Scaling skin is dry, cracked, or flaky skin. Also known as desquamation, scaling skin happens when the outer layer of the skin, called the epidermis, begins to flake off.
Scaling skin may arise when an injury or a medical condition damages the outer layer of skin. Some conditions interfere with the structure and moisture content of the skin or cause the body to produce extra skin, which can lead to dry or flaky skin.
Scaling skin is a symptom of many medical conditions, including psoriasis, contact dermatitis, eczema, and fungal skin infections. Some causes can lead to health complications if left untreated. Commonly affected areas include the face, legs, and hands.
Continue reading to find out what causes scaling skin, how to identify the condition with our picture guide, treatment options, and when to see a doctor.
Scaling skin is a symptom of many different skin conditions, including:
Contact dermatitis is a form of eczema that develops after someone has come into contact with an allergen, irritant, or toxic substance.
People can develop contact dermatitis anywhere on the body, but it typically appears on exposed body parts, such as:
Possible allergens or irritants that can cause contact dermatitis include:
- poison ivy
- cigarette smoke
Symptoms of contact dermatitis include:
- dry, flaky, or scaly patches of skin
- redness and swelling of the skin
- blisters that ooze or weep
- burning or itching sensation of the affected area
- stiff or tight feeling skin
Psoriasis is a common autoimmune disorder that causes patches of thick, scaly skin to develop. Psoriasis usually affects the following body parts:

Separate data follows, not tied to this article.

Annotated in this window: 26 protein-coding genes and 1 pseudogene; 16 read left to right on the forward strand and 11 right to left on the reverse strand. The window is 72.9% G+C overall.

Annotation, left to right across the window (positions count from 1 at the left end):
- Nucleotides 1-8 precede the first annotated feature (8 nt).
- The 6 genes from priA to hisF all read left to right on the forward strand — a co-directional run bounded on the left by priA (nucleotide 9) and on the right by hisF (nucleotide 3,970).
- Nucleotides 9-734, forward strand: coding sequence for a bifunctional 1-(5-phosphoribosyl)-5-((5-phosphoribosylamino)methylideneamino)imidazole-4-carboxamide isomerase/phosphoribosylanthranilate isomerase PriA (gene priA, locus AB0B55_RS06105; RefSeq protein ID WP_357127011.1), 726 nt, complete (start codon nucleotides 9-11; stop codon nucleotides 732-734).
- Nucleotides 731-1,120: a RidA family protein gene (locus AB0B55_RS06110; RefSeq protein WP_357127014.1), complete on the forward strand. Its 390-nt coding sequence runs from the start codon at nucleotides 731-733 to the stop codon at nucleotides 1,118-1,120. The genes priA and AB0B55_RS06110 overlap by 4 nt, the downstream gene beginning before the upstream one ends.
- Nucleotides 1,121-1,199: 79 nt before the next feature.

- soles of feet
- lower back
Symptoms of psoriasis include:
- thick, scaly patches of skin
- red or silvery patches of skin
People with psoriatic arthritis, a condition related to psoriasis, often experience swelling, stiffness, or pain in the joints.
Some types of eczema that cause scaling skin include:
- Location: elbows, knees, cheeks, neck, legs, and arms
- Symptoms: dry, flaky patches of skin that can ooze a clear fluid
- Location: fingers, toes, palms, and soles of the feet
- Symptoms: small blisters that can turn into skin cracks or cause the skin to thicken
- Location: areas where the skin is oily, such as the scalp, ears, face, and armpits
- Symptoms: yellowish or white crusty rash
- Location: lower legs
- Symptoms: dry, scaly skin and hot, leaking blisters
- Location: lower legs
- Symptoms: dry, scaly skin with red cracks
Ichthyosis is a family of rare skin disorders characterized by thick, scaling patches of skin.
Ichthyosis can appear on many parts of the body, including:
Symptoms of ichthyosis include:
- extremely dry skin
- thick, scaly skin
- flaky skin
- cracks in the skin
Actinic keratosis, also known as solar keratosis, is a thick, crusty bump that forms on the skin. People can develop actinic keratosis after exposure to ultraviolet light from the sun or artificial tanning.
People should keep an eye on actinic keratoses as they can be the first sign of skin cancer. According to the American Osteopathic College of Dermatology, active lesions that are redder and more tender than others may develop into a skin cancer called squamous cell carcinoma.